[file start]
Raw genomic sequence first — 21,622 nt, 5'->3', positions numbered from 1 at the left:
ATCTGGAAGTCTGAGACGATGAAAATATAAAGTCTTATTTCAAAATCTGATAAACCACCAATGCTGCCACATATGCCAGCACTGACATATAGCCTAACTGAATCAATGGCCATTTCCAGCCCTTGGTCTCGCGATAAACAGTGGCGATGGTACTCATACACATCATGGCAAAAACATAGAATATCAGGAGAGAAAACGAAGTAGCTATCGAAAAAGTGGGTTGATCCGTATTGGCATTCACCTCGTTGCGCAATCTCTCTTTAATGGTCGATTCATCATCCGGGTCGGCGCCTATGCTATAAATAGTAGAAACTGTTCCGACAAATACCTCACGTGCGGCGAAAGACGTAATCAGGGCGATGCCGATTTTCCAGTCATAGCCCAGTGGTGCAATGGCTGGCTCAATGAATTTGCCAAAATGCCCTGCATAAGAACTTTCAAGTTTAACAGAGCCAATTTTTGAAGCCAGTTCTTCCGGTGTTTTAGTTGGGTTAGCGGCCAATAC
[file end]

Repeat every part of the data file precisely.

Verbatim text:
Raw genomic sequence first — 21,622 nt, 5'->3', positions numbered from 1 at the left:
ATCTGGAAGTCTGAGACGATGAAAATATAAAGTCTTATTTCAAAATCTGATAAACCACCAATGCTGCCACATATGCCAGCACTGACATATAGCCTAACTGAATCAATGGCCATTTCCAGCCCTTGGTCTCGCGATAAACAGTGGCGATGGTACTCATACACATCATGGCAAAAACATAGAATATCAGGAGAGAAAACGAAGTAGCTATCGAAAAAGTGGGTTGATCCGTATTGGCATTCACCTCGTTGCGCAATCTCTCTTTAATGGTCGATTCATCATCCGGGTCGGCGCCTATGCTATAAATAGTAGAAACTGTTCCGACAAATACCTCACGTGCGGCGAAAGACGTAATCAGGGCGATGCCGATTTTCCAGTCATAGCCCAGTGGTGCAATGGCTGGCTCAATGAATTTGCCAAAATGCCCTGCATAAGAACTTTCAAGTTTAACAGAGCCAATTTTTGAAGCCAGTTCTTCCGGTGTTTTAGTTGGGTTAGCGGCCAATAC